Irving Oil workers inspect rail cars carrying crude oil at the Irving Oil rail yard terminal in Saint John, New Brunswick.
Regulation of railroads by the federal government originated with the passage in 1887 of the Act to Regulate Commerce, or Interstate Commerce Act. With amendments, that law is currently the principal vehicle of federal regulation. It sought to deal with certain basic problems that had developed under unrestricted competition.
Among its provisions were prohibitions against, and penalties for, undue preference, discrimination, rebates, and pooling; requirements that rates and charges be just and reasonable and that rate schedules be published and adherence to them be mandatory; a long-and-short haul rule prohibiting greater charges for a short haul than for a long haul over the same route in the same direction; and creation of the five-member Interstate Commerce Commission, or ICC, charged with enforcement of the act. In 1897 in the Maximum Freight Rate case, the Supreme Court decided that the act did not confer on the ICC power to prescribe rates. The Court in 1897 likewise weakened the long-and-short-haul clause in the Alabama Midland case.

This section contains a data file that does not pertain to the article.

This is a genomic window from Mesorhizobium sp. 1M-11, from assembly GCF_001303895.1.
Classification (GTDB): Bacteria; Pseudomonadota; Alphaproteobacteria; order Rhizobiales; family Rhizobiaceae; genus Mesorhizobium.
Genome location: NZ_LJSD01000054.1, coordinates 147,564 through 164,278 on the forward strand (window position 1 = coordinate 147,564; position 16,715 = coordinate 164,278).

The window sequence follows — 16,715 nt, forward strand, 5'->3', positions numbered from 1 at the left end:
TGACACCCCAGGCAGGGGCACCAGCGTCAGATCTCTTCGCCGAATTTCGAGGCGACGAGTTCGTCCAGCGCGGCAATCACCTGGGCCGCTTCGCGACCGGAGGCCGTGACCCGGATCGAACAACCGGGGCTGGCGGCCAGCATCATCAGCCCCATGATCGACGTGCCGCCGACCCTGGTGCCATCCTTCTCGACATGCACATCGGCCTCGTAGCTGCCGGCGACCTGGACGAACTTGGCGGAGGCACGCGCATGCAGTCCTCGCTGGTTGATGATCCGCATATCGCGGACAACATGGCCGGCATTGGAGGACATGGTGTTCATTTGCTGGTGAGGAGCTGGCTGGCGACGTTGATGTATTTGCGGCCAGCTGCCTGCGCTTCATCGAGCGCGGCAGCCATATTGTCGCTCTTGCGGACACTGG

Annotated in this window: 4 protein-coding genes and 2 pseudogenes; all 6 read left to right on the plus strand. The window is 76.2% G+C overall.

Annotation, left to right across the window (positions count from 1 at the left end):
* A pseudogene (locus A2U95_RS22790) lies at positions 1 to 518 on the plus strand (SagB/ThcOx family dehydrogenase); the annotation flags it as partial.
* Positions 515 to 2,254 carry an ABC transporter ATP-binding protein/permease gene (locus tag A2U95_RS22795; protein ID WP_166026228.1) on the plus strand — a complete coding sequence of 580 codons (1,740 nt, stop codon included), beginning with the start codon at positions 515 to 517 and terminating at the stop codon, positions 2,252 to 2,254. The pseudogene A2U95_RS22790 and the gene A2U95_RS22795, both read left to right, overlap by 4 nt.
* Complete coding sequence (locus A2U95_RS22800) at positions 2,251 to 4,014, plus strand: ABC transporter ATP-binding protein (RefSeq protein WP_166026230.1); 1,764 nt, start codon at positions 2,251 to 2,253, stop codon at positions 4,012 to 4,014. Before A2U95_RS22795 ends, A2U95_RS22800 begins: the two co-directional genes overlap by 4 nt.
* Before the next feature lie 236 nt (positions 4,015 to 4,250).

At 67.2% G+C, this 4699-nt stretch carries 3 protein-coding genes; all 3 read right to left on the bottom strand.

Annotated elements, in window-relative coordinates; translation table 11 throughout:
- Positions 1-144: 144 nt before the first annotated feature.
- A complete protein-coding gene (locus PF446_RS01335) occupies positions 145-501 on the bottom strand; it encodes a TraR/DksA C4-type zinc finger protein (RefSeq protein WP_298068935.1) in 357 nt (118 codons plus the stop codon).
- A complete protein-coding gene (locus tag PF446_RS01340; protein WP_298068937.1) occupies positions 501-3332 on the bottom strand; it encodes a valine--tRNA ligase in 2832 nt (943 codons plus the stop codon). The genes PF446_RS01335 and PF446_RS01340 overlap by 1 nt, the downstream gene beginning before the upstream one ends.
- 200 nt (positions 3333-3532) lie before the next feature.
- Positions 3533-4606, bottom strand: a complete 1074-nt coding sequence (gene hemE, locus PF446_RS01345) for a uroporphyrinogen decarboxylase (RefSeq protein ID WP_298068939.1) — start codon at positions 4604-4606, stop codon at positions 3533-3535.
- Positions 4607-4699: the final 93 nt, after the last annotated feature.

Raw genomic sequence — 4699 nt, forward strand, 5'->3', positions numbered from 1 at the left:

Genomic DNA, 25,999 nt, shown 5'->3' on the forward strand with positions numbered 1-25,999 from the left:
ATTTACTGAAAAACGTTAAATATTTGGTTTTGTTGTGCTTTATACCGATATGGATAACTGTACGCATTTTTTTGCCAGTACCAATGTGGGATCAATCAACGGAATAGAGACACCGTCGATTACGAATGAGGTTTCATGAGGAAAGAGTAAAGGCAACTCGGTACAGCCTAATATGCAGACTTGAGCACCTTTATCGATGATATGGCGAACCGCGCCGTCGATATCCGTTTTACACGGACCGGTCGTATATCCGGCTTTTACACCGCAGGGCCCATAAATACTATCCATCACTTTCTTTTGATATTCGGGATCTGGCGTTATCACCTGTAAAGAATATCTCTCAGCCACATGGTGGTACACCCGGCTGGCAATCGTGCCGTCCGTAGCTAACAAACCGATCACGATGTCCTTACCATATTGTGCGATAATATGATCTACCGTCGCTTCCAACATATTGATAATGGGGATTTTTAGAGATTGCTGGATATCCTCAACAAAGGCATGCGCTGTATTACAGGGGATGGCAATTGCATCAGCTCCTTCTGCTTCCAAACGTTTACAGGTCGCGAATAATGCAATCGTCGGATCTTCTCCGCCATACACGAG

Safety regulations began with the Federal Safety Appliance Act of 1893. It required the installation of power brakes on all cars, and of automatic couplers. The act was amended in 1903, 1910, and 1958 to extend its application.